Peter Cornish takes a look into the history of a storied Saigon neighbourhood, refered by locals as The Ghetto, and the changes occurring to it during this period of rapid development. Photos by Vinh Dao.

Nestled between Thai Van Lung, Le Thanh Ton, and Ngo Van Nam sits an area known for many years as the Ghetto, and more recently as the Japanese Ghetto. Many of us delve in and out of its warren of hems in search of food, drink or other forms of entertainment. Some of us have lived there, benefiting from reasonable prices and convenient location. But few know the history of this unique and historic pocket of central Saigon.

A rummage through old maps reveals some of its long and diverse history.  Once home to the Artillerie de Marine, it housed French naval soldiers in barracks that allowed rapid access to the nearby port and fast deployment of military forces.

Close by was a marine hospital in the space now occupied by Saigon’s Children’s Hospital. At one time known as Grall Hospital in honour of Cochin China Inspector-General of Medicine, Dr Charles Grall, the hospital was recognised as the flagship of medicine in French South East Asia and a model for its time.

The naval offices and buildings stretched down to the river and were flanked or separated by canals that have long since disappeared, filled in during the 1880s to become part of the port naval area and for reasons of hygiene.

On Ton Duc Thang sits a small museum, named for the first president of the Socialist Republic of Vietnam under the rule of Le Duan, housed in a building that was once home to the French Admiralty. Although the grand gates marking the entrance to the artillery facilities at 3A Ton Duc Thang have long gone, remnants of the military barracks and other buildings can still be seen nearby.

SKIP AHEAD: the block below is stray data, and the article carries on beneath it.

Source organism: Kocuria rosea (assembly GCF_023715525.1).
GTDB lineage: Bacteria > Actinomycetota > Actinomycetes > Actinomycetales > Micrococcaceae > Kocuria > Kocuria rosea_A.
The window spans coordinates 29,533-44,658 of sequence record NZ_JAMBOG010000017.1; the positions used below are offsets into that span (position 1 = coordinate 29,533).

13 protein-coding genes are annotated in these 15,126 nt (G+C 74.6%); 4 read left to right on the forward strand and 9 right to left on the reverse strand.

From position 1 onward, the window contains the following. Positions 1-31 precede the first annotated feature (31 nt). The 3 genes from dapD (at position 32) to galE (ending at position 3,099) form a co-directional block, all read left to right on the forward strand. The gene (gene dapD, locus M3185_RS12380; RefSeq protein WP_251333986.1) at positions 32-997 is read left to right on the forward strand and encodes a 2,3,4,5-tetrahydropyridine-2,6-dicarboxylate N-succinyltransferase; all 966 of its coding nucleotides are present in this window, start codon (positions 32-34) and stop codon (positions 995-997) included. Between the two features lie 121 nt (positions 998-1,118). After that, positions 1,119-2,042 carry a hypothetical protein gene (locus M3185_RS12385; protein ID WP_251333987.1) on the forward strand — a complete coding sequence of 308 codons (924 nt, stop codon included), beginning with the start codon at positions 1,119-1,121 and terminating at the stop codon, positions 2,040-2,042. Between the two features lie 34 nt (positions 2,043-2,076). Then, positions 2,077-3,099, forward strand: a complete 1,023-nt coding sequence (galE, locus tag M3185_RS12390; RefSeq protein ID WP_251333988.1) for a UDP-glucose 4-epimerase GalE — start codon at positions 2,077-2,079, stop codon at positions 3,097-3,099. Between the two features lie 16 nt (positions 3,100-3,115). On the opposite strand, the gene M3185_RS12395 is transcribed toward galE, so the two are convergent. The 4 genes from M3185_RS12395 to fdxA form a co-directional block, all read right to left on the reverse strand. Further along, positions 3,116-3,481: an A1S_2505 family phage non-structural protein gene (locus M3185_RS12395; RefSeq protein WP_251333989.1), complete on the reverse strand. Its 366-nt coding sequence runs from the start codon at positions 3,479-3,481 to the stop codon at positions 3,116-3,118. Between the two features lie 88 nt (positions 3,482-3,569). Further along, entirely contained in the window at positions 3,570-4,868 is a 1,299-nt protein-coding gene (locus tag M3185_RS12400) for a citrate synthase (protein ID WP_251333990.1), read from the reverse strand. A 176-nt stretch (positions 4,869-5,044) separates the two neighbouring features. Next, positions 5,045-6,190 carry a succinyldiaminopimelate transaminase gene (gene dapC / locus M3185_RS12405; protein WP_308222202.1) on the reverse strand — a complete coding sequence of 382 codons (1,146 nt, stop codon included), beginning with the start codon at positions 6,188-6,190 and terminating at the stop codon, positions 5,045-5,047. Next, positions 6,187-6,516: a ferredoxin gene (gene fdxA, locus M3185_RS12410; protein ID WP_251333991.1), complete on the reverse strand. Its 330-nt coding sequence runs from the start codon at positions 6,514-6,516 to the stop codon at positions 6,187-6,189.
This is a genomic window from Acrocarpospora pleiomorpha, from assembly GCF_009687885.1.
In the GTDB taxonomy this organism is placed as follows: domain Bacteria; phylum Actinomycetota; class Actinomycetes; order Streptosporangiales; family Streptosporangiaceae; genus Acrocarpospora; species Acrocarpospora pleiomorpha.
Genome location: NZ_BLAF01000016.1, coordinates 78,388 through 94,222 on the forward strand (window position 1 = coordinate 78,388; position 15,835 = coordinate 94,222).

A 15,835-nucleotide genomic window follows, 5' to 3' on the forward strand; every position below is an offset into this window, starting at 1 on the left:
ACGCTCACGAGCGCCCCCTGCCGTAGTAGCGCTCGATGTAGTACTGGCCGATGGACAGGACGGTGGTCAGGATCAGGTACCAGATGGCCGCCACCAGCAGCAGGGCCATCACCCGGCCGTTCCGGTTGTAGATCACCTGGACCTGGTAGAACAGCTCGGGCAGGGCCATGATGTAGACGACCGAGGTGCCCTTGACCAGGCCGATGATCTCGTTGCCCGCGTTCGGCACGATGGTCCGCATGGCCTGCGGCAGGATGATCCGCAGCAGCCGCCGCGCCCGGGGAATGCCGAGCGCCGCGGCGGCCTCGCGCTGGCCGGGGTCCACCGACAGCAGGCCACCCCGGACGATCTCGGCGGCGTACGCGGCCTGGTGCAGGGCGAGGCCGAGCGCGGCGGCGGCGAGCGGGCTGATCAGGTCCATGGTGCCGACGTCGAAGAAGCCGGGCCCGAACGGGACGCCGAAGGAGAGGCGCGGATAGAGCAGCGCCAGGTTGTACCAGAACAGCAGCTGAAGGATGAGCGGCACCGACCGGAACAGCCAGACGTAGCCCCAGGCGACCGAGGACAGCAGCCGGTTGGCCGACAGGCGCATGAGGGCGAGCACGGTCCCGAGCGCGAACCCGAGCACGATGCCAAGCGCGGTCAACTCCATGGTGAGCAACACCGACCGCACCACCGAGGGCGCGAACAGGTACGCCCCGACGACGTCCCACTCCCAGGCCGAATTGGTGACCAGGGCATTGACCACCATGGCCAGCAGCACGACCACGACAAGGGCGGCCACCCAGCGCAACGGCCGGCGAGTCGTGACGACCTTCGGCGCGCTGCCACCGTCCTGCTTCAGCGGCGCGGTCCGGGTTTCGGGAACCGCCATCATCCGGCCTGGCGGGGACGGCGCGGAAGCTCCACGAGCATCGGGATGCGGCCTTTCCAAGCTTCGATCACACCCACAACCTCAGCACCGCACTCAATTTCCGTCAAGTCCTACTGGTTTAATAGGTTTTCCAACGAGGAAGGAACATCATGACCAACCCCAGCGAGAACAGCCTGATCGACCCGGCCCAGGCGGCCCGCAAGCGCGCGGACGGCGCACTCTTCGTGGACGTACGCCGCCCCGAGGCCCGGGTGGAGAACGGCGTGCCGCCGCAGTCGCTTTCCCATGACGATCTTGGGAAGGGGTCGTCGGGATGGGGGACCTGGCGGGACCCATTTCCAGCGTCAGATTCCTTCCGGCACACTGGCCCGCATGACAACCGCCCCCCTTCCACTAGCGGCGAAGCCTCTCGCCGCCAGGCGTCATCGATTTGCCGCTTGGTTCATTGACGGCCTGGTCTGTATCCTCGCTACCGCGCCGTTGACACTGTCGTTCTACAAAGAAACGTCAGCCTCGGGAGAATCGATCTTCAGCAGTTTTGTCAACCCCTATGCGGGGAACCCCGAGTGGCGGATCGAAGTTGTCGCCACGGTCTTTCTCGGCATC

In the 1859 Siege of Saigon, the area saw conflict and the French built a makeshift fortification around the junction of what is now known as Thai Van Lung and Le Thanh Ton. Referred to as Don Dat, or earthen fortress, Thai Van Lung was known by this name for many years and can be still recalled by older residents in the area.

By The turn of the 20th century, the area had seen further development and was home to many of the city’s wealthier French occupants. What remains of this colonial past are still visible but rapidly disappearing in the name of development as land prices continue to soar in this densely-populated area.

Once the French had left the area it reverted to Vietnamese use, and then to the Americans as they occupied the space during their war, making use of its military past and easy access to the nearby port facilities. When they too were routed, and the area was divided into plots and allocated in perpetuity to Vietnamese naval officers, with rank determining the size of the lot awarded.

As we walk around the Ghetto we can still make out the low-level houses built by naval officers, nestled between the current tenement blocks, and find people who have lived there since this time. It was at this stage of the area’s incarnation that Western foreigners started to be drawn into its warren of hems and alleyways.